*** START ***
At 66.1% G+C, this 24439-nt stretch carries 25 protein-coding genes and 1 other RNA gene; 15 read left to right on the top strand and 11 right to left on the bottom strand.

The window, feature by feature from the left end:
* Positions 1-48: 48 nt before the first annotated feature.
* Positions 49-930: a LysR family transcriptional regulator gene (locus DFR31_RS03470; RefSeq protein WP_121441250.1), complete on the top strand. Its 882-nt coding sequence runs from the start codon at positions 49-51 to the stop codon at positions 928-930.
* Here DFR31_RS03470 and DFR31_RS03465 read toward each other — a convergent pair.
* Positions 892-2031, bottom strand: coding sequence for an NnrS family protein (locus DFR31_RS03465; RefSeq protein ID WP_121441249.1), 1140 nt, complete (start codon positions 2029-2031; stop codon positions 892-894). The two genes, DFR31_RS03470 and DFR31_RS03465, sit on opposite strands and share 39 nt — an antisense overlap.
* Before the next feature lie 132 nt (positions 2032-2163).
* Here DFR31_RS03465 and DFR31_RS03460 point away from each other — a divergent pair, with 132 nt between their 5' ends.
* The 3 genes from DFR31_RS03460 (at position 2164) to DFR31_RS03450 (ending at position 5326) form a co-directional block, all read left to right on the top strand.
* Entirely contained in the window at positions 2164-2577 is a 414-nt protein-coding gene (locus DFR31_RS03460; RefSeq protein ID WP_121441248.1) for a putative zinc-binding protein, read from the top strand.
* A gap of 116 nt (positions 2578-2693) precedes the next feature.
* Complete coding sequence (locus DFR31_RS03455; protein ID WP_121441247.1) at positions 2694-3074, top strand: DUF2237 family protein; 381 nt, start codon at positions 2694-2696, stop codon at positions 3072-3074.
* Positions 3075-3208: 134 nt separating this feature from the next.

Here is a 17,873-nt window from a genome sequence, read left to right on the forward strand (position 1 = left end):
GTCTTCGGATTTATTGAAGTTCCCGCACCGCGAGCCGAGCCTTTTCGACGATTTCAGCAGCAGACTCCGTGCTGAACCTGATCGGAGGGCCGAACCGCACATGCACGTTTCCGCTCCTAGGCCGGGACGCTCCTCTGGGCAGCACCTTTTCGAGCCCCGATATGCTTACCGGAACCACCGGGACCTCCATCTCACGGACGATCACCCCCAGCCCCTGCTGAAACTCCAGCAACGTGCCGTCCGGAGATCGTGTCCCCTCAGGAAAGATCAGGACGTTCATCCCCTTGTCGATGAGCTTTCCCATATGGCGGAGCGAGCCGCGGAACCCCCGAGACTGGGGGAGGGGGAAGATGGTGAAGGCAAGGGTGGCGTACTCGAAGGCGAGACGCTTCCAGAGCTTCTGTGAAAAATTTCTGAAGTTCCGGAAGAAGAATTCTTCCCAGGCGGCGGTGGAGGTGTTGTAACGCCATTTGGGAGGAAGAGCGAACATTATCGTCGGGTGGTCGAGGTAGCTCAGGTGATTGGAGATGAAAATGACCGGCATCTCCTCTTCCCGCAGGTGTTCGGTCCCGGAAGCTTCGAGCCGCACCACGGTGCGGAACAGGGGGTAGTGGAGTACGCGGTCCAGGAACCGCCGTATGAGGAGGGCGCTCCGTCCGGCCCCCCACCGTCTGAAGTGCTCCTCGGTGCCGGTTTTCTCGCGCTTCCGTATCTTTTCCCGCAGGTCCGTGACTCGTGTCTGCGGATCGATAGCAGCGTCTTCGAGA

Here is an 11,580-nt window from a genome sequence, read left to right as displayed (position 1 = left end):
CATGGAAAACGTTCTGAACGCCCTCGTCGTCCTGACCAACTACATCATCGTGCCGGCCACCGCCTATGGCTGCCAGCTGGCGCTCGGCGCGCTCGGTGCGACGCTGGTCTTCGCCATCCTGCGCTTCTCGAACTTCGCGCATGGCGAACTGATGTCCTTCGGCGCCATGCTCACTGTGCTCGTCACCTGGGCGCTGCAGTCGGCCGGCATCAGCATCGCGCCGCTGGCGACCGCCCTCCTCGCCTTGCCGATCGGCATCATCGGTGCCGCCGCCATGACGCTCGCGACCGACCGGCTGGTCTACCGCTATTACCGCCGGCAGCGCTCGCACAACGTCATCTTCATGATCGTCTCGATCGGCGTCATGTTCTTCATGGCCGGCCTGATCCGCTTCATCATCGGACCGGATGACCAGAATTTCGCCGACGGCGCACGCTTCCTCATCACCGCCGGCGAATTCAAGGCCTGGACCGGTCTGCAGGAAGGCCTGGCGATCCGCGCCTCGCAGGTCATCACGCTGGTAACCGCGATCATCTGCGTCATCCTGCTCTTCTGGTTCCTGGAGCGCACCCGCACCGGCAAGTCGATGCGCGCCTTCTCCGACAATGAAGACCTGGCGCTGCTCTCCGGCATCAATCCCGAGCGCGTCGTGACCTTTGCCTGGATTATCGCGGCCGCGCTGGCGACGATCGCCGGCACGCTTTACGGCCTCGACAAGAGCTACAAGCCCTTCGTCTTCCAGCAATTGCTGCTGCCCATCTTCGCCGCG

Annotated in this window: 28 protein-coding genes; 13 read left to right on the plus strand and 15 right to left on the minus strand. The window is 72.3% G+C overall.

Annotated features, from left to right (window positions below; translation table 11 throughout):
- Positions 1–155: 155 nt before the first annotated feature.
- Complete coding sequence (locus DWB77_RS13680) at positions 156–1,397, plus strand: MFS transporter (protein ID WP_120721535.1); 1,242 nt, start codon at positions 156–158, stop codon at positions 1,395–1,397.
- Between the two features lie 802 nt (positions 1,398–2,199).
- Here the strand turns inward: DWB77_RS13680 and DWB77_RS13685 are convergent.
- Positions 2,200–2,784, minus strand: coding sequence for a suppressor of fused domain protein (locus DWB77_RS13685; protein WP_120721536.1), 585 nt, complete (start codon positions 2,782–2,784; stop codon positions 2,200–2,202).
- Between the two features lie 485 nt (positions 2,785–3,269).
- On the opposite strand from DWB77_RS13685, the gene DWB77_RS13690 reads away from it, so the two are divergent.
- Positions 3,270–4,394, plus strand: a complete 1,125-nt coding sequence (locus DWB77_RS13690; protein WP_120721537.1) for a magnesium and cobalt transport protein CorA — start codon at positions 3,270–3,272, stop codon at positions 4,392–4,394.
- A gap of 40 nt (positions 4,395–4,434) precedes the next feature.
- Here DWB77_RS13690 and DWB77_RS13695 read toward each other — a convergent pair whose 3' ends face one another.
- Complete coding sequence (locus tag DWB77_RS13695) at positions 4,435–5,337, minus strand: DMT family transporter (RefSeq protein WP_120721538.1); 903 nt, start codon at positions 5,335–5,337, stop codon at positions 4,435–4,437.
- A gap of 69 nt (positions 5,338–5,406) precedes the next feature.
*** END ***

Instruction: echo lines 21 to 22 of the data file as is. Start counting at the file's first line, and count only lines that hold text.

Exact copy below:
- Complete coding sequence (locus DWB77_RS13680) at positions 156–1,397, plus strand: MFS transporter (protein ID WP_120721535.1); 1,242 nt, start codon at positions 156–158, stop codon at positions 1,395–1,397.
- Between the two features lie 802 nt (positions 1,398–2,199).